By Thato Magano (@ThatoMagano)
As I was looking over the spectacular view of the manor, I realised this is what love feels like. I decided to let go, I made the change and the brace choice of saying yes to myself and the vision I have for my life each and every day and to live in an environment that supports that vision. I also realised how thankful I am for all the friends that stuck with the record and are finally seeing the tape turn and are listening to the melodious tune it’s playing now. And that is the greatest act of love I have done for myself.
As a light departure from my usual laments on the South African story, its socio-economic and its people, I am writing about something light-hearted: LOVE. I have never wanted to write a column about love, ever. Not even when I write poetry are the proses ever about being in love or being loved silly. But the past three weeks I’ve been consumed by this concept and what it means, how it develops and how it expresses itself.
I’ve always worshiped at the church that preached love as a doing word, as a verb, love as an action. But in all this time, I don’t think I fully grasped what I was saying by aligning my thinking of how love works with these adages.
Perhaps it might be that we are in that pernicious month when the lovely (read dreadful) Valentine’s Day is upon us and most of us behave as if we’ve never been loved even when there’s everyday evidence to the contrary. Yes, I know, there’s different types of love and V-day is for the romantic type and there is nothing wrong with celebrating blah blah blah but sometimes the way we go about it, I often wonder what it is all for. Anyway, I digress from why I am writing about love.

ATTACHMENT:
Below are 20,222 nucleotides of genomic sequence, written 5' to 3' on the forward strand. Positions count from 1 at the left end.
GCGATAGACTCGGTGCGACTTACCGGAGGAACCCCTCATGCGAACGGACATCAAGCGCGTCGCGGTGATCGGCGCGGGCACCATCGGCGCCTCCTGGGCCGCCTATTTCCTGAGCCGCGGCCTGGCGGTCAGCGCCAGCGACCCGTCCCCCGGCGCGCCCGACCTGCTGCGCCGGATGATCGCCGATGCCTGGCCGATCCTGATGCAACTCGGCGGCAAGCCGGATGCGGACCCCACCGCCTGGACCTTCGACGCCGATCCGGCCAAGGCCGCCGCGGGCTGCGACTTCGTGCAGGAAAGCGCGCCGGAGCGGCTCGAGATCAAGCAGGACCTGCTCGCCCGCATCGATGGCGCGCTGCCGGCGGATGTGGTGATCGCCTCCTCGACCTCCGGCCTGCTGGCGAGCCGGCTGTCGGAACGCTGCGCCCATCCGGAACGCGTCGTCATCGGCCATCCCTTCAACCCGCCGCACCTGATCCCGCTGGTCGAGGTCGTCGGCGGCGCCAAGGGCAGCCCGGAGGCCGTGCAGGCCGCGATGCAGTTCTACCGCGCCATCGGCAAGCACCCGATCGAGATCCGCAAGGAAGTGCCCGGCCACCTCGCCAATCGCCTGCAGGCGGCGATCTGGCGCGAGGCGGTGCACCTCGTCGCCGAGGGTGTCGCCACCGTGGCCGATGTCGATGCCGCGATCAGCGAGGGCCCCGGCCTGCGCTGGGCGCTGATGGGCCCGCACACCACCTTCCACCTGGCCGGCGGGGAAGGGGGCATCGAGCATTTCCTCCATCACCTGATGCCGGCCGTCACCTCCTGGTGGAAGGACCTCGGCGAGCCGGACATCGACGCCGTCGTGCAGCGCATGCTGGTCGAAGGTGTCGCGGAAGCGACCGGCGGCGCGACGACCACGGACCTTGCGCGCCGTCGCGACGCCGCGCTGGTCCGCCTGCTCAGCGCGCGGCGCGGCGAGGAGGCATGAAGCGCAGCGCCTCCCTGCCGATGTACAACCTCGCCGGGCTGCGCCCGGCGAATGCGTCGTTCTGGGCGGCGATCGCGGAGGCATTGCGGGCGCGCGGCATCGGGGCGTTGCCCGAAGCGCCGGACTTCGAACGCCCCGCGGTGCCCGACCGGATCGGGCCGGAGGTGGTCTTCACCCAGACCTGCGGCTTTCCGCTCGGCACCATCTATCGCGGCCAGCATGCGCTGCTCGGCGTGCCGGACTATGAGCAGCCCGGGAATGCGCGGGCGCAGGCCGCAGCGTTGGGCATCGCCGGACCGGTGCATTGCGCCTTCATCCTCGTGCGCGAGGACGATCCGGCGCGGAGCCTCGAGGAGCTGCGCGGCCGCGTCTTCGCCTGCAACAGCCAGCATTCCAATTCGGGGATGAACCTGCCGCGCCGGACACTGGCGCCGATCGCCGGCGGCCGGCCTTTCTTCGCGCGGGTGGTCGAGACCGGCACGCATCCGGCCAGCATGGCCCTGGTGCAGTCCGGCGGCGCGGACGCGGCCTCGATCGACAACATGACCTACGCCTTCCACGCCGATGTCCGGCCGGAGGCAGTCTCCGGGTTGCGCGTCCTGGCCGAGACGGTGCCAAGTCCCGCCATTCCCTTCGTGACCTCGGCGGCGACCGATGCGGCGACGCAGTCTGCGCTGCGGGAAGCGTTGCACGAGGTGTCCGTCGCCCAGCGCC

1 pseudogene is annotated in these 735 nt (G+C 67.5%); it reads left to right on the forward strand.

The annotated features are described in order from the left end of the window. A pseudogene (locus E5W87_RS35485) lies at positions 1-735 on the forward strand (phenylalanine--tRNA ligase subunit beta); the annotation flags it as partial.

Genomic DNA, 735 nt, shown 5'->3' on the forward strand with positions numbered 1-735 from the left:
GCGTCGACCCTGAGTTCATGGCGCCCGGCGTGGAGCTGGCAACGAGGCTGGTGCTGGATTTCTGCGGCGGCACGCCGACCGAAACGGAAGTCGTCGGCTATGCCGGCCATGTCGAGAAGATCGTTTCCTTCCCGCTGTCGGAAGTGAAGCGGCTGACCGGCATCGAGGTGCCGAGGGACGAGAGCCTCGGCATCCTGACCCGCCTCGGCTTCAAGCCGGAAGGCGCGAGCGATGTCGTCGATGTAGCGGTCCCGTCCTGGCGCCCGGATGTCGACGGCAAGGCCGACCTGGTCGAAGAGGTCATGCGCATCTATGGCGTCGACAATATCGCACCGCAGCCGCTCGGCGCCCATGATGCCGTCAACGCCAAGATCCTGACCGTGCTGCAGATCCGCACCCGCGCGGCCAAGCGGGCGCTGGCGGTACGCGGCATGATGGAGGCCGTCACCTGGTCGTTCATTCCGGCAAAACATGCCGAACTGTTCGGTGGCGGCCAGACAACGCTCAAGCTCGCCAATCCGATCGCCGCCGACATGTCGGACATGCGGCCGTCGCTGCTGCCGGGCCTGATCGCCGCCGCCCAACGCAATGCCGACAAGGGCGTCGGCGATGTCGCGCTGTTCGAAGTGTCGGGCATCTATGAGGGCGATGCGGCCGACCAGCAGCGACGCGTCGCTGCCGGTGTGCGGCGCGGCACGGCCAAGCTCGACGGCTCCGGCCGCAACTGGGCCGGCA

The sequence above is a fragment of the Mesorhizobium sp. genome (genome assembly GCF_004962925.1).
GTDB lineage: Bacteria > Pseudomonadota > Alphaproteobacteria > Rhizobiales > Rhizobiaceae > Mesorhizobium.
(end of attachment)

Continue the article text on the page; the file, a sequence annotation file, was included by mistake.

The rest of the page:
When this year started, my life placed at me two choices. I went on a trip almost five hundred kilometres outside of Johannesburg to the heart and heat of Venda and thought that I would be back home (read Joburg) in no time as it would be an unbearable long term experience. In thinking that I was taking an exploratory trip to understand what the two alternatives were offering so I can make an informed choice, I found myself on the phone three days later on a Wednesday morning with a friend making a decision that I now believe is the reason why the concept of love has consumed me over the last while.
I made the decision without realising it. It was only when I was on the phone with my friend that I realised that I had made the decision. I was choosing a life many of my peers and all of the cool kids that I know would never even dare to consider, moving those kilometres and living in what almost feels like pre-civilisation. But something in me assumed me that for this point in my life, this is what I needed.
You see, I had checked out of my Jo’burg life a while back, 2012 to be precise. I’d been looking for a way out since June of that year and at first I thought the way out was to pursue a graduate degree at a certain business school in the America’s but that fell apart spectacularly and I had to find a way of functioning within the city. I eventually did but I knew that the only way to remain sane and to see the future I wanted for myself was to find another way out. The city had become painful because a lot of my time was spent analysing the socio-economics of the black condition, particularly within the ‘debt-ridden’ middle class. I know this because I had a million rand bond in Fourways at age twenty six (that I really didn’t need) and I was told that this was something to celebrate.